Orange Bishop

Euplectes franciscanus

Order

PASSERIFORMES

Family

Weavers (Ploceidae)

Code 4

ORBI

Code 6

EUPFRA

ITIS

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ILLUSTRATION

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PHOTOS

CONSERVATION STATUS

Unknown

The Orange Bishop has a tremendous range extending up to 3,400,000 square kilometers. This bird can be found in many areas of Africa, including Benin, Burkina Faso, Cameroon, Central African Republic, Chad, Congo, Côte d'Ivoire, Eritrea, Ethiopia, Gambia, Ghana, Guinea, Guinea-Bissau, Kenya, Mali, Mauritania, Niger, Nigeria, Senegal, Sierra Leone, Somalia, Sudan, Togo and Uganda. It inhabits savanna and grassland as well as arable regions also. The global population of this bird is not quantified, but it is referred to as “common” in its range. Currently, it is not believed that the population trends for this species will soon approach the minimum levels that could suggest a potential decline in population. Due to this, population trends for the Orange Bishop have a present evaluation level of Least Concern.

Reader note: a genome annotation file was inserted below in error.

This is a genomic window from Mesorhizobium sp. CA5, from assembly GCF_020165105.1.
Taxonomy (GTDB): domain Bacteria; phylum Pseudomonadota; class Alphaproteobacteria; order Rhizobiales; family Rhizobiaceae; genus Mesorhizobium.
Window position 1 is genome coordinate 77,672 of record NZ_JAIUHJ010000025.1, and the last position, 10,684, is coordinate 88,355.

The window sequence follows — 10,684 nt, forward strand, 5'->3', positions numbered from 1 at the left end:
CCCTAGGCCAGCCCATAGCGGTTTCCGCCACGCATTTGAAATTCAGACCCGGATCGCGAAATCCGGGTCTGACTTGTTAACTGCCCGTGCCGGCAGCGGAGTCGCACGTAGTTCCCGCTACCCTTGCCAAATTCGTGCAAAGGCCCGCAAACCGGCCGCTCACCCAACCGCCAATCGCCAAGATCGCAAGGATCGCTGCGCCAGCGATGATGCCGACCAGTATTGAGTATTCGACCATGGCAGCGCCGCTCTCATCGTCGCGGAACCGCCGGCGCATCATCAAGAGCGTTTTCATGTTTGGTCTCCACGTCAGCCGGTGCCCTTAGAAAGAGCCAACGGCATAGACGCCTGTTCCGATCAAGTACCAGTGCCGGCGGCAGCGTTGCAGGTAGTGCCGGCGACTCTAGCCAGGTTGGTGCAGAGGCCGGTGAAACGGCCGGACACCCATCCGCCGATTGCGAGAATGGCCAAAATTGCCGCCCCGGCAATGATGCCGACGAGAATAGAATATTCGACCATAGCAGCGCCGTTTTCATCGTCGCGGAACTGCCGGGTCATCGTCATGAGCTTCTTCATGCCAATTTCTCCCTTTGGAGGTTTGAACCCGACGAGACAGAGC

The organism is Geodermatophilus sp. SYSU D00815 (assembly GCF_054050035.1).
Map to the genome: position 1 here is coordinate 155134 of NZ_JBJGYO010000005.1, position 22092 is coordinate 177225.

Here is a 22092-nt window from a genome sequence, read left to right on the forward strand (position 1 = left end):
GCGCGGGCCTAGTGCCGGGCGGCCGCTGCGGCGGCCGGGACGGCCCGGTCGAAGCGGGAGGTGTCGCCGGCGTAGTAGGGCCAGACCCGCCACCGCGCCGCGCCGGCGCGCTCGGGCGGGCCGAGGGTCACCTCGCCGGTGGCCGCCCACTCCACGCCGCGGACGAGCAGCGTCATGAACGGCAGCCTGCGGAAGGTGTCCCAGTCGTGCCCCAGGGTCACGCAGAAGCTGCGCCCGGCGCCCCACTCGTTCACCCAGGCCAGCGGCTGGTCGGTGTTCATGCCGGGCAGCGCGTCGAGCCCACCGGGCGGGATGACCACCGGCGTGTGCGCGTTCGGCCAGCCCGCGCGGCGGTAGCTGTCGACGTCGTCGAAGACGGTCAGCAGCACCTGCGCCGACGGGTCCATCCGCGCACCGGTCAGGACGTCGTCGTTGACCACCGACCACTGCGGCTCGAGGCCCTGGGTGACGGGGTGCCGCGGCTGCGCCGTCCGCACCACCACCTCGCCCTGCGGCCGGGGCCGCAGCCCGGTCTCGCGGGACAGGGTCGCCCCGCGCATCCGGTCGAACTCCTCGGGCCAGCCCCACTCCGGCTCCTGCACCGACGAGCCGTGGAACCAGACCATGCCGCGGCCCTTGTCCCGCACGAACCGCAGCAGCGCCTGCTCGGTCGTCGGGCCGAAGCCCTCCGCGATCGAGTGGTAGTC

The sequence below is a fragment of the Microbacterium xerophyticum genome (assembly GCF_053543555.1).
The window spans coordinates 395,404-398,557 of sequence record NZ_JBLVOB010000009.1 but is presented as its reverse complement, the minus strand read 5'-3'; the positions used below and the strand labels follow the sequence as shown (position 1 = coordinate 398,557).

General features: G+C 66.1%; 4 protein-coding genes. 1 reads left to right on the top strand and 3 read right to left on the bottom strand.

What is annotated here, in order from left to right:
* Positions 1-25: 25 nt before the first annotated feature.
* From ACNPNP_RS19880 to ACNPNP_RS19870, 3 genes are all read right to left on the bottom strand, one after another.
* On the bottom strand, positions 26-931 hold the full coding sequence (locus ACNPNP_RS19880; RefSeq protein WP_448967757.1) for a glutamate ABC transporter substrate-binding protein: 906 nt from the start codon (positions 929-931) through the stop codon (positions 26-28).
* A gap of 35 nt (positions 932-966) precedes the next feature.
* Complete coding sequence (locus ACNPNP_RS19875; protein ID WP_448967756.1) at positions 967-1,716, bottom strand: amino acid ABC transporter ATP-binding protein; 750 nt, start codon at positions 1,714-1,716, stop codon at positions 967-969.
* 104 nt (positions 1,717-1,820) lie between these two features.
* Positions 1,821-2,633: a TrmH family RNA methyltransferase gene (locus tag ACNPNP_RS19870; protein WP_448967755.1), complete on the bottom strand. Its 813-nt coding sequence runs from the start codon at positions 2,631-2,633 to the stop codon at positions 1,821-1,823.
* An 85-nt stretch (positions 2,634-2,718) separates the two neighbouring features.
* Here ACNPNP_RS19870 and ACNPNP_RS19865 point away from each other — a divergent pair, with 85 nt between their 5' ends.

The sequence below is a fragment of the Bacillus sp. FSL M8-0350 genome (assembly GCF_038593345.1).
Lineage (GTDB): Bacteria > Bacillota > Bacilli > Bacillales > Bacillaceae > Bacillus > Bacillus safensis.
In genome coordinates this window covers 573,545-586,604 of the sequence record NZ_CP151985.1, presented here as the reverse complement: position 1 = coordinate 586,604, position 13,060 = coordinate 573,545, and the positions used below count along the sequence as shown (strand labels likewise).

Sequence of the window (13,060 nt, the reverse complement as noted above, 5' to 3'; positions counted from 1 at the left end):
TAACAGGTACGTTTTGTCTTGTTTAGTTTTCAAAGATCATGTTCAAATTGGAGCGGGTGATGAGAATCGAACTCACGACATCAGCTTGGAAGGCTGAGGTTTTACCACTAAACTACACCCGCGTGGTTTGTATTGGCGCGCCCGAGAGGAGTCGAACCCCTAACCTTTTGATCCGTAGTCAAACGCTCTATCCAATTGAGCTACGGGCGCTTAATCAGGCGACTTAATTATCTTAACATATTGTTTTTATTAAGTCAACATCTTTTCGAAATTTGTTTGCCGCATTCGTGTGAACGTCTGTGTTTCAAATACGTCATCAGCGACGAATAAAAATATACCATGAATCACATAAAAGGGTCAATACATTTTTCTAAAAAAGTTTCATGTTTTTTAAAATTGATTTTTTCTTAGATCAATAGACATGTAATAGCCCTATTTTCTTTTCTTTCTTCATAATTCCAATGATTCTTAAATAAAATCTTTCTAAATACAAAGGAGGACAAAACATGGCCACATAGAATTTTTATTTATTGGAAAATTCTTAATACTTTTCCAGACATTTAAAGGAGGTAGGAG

IBIRD EXPLORER GENERAL

PHOTO SHARING AND DISCUSSION

BIRD PHOTOGRAPHY

SUMMARY

Overview

Orange Bishop: Small weaver finch with bright orange-red body and black belly. The head has a black crown, face, and bill and the wings are brown. Orange-red uppertail coverts are very long and extend over the short, brown tail. Native to sub-Saharan Africa. AKA Orange Weaver Finch.


Range and Habitat

Orange Bishop: Native to northwest and eastern Africa; introduced to and established in Puerto Rico, Bermuda, and across the United States. Currently found in California, Arizona, New Mexico, Texas, Wisconsin, and in the Mid-Atlantic States. Inhabits open savanna habitats with tall shrubs and trees.

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SONGS AND CALLS

Voice Text

No data available.

INTERESTING FACTS

  • It is also known as the Red Bishop, Grenadier Weaver, Orange Bishop Weaver, and Orange Weaver.
  • It was formerly regarded as a subspecies of the Southern Red Bishop of the southern half of Africa. The two are now usually classified as separate species.
  • The Orange Bishop was first described in 1789 by Paul Erdmann Isert, a German botanist.

SIMILAR BIRDS

RANGE MAP

CENo Range Map Available

FAMILY DESCRIPTION

TERMINOLOGY

CREDITS

Author

Gary Owen Dick

Artist

Irina Rud-Volga

HELP ME IDENTIFY A BIRD

BACKYARD BIRDING

BIRDS AND BIRDING

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BellyX
The ventral part of the bird, or the area between the flanks on each side and the crissum and breast. Flight muscles are located between the belly and the breast.
CrownX
The crown is the top part of the birds head.
FaceX
The front part of the head consisting of the bill, eyes, cheeks and chin.
Parts of a Standing bird X
Head Feathers and Markings X
Parts of a Flying bird X